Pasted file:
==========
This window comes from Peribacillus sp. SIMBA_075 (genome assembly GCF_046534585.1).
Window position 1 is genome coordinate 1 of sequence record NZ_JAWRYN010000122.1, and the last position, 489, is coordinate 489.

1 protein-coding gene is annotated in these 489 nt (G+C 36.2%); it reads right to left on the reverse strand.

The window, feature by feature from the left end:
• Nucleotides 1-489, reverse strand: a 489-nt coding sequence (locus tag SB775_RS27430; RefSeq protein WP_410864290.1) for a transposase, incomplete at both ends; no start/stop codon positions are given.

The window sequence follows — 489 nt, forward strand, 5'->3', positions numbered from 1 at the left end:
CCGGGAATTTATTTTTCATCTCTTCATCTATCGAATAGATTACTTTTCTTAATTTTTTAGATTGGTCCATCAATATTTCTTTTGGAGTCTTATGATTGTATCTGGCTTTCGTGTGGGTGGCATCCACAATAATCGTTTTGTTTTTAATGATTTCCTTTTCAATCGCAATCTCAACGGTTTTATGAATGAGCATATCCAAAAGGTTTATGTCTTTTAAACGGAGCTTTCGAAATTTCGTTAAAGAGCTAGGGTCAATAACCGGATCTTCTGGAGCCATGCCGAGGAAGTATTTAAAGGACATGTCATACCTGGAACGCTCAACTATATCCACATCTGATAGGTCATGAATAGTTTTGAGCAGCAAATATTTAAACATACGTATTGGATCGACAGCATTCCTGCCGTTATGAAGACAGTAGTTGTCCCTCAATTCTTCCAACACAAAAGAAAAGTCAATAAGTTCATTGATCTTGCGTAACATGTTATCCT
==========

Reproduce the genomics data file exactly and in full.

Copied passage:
This window comes from Peribacillus sp. SIMBA_075 (genome assembly GCF_046534585.1).
Window position 1 is genome coordinate 1 of sequence record NZ_JAWRYN010000122.1, and the last position, 489, is coordinate 489.

1 protein-coding gene is annotated in these 489 nt (G+C 36.2%); it reads right to left on the reverse strand.

The window, feature by feature from the left end:
• Nucleotides 1-489, reverse strand: a 489-nt coding sequence (locus tag SB775_RS27430; RefSeq protein WP_410864290.1) for a transposase, incomplete at both ends; no start/stop codon positions are given.

The window sequence follows — 489 nt, forward strand, 5'->3', positions numbered from 1 at the left end:
CCGGGAATTTATTTTTCATCTCTTCATCTATCGAATAGATTACTTTTCTTAATTTTTTAGATTGGTCCATCAATATTTCTTTTGGAGTCTTATGATTGTATCTGGCTTTCGTGTGGGTGGCATCCACAATAATCGTTTTGTTTTTAATGATTTCCTTTTCAATCGCAATCTCAACGGTTTTATGAATGAGCATATCCAAAAGGTTTATGTCTTTTAAACGGAGCTTTCGAAATTTCGTTAAAGAGCTAGGGTCAATAACCGGATCTTCTGGAGCCATGCCGAGGAAGTATTTAAAGGACATGTCATACCTGGAACGCTCAACTATATCCACATCTGATAGGTCATGAATAGTTTTGAGCAGCAAATATTTAAACATACGTATTGGATCGACAGCATTCCTGCCGTTATGAAGACAGTAGTTGTCCCTCAATTCTTCCAACACAAAAGAAAAGTCAATAAGTTCATTGATCTTGCGTAACATGTTATCCT